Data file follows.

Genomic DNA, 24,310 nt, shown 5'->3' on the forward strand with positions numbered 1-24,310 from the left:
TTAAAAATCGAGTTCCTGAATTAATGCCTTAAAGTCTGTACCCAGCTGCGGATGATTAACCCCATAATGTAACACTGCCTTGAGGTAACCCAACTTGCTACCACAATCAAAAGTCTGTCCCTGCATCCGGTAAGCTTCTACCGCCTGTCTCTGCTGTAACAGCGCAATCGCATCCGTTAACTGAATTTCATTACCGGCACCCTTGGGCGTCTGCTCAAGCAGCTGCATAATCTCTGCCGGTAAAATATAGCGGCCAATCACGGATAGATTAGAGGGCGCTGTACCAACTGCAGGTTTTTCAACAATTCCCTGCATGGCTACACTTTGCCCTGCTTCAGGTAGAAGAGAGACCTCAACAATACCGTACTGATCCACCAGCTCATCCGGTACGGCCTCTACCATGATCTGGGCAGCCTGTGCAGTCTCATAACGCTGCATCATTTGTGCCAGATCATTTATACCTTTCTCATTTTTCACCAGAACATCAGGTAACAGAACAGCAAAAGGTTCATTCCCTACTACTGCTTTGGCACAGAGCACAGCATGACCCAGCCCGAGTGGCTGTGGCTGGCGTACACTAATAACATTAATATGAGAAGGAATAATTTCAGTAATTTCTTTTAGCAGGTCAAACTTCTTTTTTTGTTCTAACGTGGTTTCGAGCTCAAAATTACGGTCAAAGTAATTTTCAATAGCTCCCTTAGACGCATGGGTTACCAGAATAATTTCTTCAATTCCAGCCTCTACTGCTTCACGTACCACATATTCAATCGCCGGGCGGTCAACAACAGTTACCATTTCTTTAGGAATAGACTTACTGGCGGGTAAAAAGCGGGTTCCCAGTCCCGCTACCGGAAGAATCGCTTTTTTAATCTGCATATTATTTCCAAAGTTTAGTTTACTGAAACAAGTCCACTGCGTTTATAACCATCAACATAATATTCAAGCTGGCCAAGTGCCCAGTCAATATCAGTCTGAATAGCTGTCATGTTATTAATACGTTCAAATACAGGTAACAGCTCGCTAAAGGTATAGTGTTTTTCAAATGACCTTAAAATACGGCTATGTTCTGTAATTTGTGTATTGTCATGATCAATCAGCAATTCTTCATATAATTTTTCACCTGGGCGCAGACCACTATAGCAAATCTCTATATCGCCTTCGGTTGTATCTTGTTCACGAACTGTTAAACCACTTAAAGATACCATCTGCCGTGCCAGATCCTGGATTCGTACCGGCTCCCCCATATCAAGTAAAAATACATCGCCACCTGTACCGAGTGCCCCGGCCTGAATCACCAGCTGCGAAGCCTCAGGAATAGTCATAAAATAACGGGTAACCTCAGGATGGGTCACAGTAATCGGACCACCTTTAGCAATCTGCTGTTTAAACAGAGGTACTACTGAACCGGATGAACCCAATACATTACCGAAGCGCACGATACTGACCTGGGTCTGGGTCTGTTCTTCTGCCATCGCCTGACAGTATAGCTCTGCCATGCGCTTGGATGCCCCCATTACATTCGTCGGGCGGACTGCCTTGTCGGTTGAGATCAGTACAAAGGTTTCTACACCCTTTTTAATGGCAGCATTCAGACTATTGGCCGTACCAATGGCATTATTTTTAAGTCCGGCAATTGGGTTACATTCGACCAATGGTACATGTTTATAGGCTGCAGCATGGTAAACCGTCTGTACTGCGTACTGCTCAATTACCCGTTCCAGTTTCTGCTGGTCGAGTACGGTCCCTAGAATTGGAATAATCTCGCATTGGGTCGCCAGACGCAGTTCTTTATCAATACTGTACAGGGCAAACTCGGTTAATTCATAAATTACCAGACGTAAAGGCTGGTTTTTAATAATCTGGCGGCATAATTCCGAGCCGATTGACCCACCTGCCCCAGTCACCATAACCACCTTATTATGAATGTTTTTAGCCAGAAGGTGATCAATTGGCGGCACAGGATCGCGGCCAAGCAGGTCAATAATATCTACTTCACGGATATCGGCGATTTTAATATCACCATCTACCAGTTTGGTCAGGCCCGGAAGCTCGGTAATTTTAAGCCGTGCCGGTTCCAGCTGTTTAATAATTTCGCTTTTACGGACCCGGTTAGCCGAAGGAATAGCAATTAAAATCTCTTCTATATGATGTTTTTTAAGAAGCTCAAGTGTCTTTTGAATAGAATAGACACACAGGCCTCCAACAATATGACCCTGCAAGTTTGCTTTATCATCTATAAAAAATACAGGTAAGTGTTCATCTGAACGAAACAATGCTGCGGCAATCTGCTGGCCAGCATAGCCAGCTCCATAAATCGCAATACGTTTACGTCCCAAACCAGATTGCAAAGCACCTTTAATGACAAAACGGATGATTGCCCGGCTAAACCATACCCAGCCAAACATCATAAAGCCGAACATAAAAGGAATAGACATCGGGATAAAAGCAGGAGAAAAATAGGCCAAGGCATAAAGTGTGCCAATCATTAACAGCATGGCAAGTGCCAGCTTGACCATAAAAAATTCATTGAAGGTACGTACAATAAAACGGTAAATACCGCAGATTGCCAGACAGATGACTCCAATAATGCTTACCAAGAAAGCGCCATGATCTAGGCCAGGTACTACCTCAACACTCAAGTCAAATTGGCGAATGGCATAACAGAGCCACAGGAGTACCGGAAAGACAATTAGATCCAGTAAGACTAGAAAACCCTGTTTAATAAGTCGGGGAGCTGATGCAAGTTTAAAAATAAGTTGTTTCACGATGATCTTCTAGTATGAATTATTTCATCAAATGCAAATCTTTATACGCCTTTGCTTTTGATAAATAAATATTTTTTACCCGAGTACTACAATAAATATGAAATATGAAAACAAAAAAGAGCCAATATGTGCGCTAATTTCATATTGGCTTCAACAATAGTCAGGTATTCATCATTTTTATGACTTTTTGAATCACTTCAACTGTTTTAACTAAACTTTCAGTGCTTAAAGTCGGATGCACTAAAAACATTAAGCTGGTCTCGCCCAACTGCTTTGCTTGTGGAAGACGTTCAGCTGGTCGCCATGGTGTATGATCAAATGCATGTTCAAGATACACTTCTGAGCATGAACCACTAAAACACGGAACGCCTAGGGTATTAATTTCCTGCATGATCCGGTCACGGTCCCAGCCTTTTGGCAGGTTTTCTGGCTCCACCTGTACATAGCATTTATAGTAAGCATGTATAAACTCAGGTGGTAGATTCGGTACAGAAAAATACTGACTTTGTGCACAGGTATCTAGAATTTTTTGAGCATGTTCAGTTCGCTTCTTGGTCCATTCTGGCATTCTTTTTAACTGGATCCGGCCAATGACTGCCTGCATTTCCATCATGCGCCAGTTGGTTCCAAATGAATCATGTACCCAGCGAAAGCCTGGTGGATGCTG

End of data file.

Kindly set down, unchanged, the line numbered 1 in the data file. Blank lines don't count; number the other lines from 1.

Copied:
Genomic DNA, 24,310 nt, shown 5'->3' on the forward strand with positions numbered 1-24,310 from the left: